CAR conflict: EU slaps sanctions on Russian group

Wednesday December 15 2021
DRC soldiers

DRC soldiers escort Christians to cross the Muslim area in the PK12 district, in Bangui, Central African Republic, on February 23, 2014. FILE PHOTO | AFP


The European Council of Ministers has imposed restrictions, including freezing assets, on a Russian mercenary group, sparking questions on how violence is fuelled by external players in Africa.

The Council on Monday said it was imposing sanctions on the Wagner Group, a Russian private military firm involved in controversial operations in several African countries including the Central African Republic (CAR).

A statement from the Council said the Wagner Group, associated firms and eight individuals involved in its operations will have assets in the EU frozen and the individuals barred from travelling to any of the 27 members of the EU.

“The individuals listed by the EU are involved in serious human rights abuses, including torture and extrajudicial, summary or arbitrary executions and killings, or in destabilising activities in some of the countries they operate in,” the Council said, listing Libya, Syria, Ukraine and the CAR.

“The group is also spreading its malign influence elsewhere, notably in the Sahel region. For these reasons the group constitutes a threat for the people in the countries where they are present, the wider region and for the European Union.”

Created in 2014, the Wagner Group is reportedly financed by Kremlin insider Yevgeny Prigozhin, sanctioned by the US for allegedly interfering with the 2016 US elections that Donald Trump won.


But Mr Prigozhin, nicknamed ‘Putin’s Chef’ for his close association with the Russian leader, has denied any links to the mercenary group led by Dimitriy Utkin, whom the EU sanctioned on Monday too.

As a private military firm, it has been used to buttress government operations or fight insurgencies in CAR, Mozambique, Sudan and Libya. But it has also been accused of torture, extrajudicial killings and arbitrary executions too.

And while the EU’s sanctions were heavily inclined toward the group’s activities in Ukraine and Syria, it also cited Russian mercenaries involved in working with the government in CAR but whose roles have been seen as atrocious.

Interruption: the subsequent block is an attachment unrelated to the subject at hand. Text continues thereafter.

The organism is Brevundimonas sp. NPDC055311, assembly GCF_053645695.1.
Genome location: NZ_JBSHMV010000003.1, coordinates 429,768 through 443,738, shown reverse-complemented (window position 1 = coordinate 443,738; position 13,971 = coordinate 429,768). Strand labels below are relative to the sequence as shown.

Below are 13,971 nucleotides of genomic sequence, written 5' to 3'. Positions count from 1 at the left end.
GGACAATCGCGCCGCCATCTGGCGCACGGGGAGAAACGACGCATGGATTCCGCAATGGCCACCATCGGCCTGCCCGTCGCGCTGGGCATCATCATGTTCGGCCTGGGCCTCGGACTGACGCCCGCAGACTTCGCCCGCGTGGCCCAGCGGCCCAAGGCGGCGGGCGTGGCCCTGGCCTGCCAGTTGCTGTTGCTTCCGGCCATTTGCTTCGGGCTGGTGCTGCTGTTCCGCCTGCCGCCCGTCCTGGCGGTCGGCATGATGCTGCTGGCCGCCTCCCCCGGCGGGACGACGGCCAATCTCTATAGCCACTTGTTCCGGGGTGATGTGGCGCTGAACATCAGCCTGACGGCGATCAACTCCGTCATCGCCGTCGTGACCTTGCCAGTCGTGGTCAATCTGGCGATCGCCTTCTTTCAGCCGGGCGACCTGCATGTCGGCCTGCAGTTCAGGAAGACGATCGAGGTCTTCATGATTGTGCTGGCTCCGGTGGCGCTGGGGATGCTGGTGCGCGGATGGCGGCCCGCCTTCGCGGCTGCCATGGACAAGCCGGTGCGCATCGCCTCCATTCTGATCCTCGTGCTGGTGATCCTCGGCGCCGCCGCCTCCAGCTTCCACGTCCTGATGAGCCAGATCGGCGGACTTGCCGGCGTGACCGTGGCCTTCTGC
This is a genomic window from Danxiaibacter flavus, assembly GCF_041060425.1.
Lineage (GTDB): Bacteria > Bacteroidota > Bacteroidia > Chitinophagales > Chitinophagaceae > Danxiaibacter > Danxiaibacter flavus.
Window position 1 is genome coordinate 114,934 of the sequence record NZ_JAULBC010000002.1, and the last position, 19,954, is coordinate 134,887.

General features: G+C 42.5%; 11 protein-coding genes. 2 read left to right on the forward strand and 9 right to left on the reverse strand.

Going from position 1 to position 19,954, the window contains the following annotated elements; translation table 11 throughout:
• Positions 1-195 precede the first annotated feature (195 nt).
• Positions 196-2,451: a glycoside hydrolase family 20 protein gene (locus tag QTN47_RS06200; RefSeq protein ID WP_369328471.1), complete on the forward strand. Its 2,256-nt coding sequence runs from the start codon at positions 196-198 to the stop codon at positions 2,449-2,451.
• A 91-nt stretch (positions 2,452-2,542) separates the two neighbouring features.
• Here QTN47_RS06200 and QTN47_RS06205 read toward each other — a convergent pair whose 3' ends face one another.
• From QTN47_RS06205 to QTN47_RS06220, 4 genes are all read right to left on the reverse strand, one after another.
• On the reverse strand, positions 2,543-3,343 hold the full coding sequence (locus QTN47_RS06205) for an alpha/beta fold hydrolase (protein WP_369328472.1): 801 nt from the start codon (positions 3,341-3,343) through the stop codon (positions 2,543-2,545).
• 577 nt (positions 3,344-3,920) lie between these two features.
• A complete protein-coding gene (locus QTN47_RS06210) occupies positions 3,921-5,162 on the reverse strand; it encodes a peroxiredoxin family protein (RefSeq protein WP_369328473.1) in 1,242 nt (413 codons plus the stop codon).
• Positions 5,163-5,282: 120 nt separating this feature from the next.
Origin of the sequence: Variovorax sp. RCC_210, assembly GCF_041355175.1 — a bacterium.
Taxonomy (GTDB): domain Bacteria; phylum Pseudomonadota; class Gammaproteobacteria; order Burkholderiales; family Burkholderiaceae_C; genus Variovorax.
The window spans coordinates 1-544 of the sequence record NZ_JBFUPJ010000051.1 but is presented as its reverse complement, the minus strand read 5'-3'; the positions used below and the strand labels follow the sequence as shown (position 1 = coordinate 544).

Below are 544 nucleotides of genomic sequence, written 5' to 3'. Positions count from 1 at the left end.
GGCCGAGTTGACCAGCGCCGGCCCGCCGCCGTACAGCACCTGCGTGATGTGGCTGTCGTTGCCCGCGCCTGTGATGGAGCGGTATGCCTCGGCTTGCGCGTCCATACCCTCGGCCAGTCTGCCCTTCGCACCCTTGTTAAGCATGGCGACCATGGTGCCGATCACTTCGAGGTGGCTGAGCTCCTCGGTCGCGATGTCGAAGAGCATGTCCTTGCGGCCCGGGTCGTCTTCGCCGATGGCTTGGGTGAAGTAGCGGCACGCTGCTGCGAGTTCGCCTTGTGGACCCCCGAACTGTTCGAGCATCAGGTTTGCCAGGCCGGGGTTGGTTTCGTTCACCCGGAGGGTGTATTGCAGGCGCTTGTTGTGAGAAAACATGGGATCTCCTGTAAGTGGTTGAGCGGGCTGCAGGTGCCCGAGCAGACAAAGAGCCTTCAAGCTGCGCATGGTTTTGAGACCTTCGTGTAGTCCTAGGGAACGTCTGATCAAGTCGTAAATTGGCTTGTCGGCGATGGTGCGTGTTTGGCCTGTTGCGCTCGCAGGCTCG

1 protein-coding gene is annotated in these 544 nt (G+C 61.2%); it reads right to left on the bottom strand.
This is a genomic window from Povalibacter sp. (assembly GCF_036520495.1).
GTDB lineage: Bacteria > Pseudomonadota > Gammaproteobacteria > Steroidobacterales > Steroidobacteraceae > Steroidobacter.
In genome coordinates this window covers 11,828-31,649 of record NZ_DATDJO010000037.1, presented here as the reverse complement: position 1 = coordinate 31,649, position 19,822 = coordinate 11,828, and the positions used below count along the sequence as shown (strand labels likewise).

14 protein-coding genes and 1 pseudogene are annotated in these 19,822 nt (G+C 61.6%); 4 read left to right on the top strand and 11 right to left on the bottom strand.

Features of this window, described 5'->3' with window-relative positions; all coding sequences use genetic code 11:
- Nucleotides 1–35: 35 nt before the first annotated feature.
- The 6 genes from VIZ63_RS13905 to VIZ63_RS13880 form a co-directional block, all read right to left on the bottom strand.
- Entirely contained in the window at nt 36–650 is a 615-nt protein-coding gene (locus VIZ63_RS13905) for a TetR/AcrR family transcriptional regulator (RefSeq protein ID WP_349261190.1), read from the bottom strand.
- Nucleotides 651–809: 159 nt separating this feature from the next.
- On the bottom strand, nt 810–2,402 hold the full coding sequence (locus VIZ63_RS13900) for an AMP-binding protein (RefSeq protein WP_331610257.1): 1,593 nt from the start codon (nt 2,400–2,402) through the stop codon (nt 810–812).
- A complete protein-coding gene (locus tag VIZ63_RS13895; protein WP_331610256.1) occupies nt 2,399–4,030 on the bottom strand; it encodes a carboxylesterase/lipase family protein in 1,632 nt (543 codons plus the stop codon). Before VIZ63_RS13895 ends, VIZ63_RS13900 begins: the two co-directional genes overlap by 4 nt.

Private security company

Among those banned from the EU is Valery Nikolaevich Zakharov, 51, whose title is ‘security counselor’ for CAR President Faustin-Archange Touadéra. Officially, CAR denies having any formal deal with Wagner, and the Russian government says it cannot interfere with the contracts of a private security company it doesn’t own.

But Wagner, experts say, may have profited from CAR’s desperate bid to control a country split into various rebel groups.
In 2017, the CAR president invited the Russians to help professionalise and strengthen the army, after the UN Security Council provided exemptions to an arms embargo for foreign entities training the army. Initially, the Russians did well, winning public support. But then they turned to abuses.

“Their [people’s] enthusiasm seems to be dimming, however, due to Touadéra’s outsized reliance on Russian advisers, his government’s growing tendency to stifle dissent and allegations of human rights abuses in the counter-insurgent campaign,” argued Pauline Bax, a senior editor and policy adviser for the Africa programme at the International Crisis Group, a security think tank.

“Rather than eradicating armed groups, the contractors are perpetrating abuses that increasingly drive violence in the provinces and fuel guerrilla warfare against government troops by rebels scattered in the bush,” she added in an official bulletin on the ICG website.

Wagner has kept its operations clandestine, though. They have no known office in Bangui and have no spokesperson on the ground. Yet the involvement in CAR also means the country struggles to balance between the security needs Russians provide to the government and the desire for financial support from the West, Bax added.

The EU decision came after months of revelations by US-based anti-graft watchdog, The Sentry, which claimed the Russian group had been involved in torture, rape, murder and abductions of enemies of the government in Bangui.

On Monday, Oliver Windridge, senior adviser at The Sentry, said the EU decision is “a positive move against a shadowy entity that has consistently been at the heart of serious human rights abuses around the world”.

“Today’s action must be part of ongoing efforts by the EU and its partners, including the UK and US, to combat the financial incentives and geopolitical gains that are the reason the Wagner Group exists,” he said.

“Only by making concerted long-term efforts can we ensure the victims of human rights abuses at the hands of the Wagner Group see some level of accountability.”

Since December last year, following disputed elections, the CAR has been in conflict as some groups who support former President Francois Bozizé (barred from taking part in elections) fight the government it wants to be removed.

Earlier this year, President Touadéra asked the UN Security Council to impose restrictions on rebel groups and their financiers he argued had made it difficult for the government to rebuild.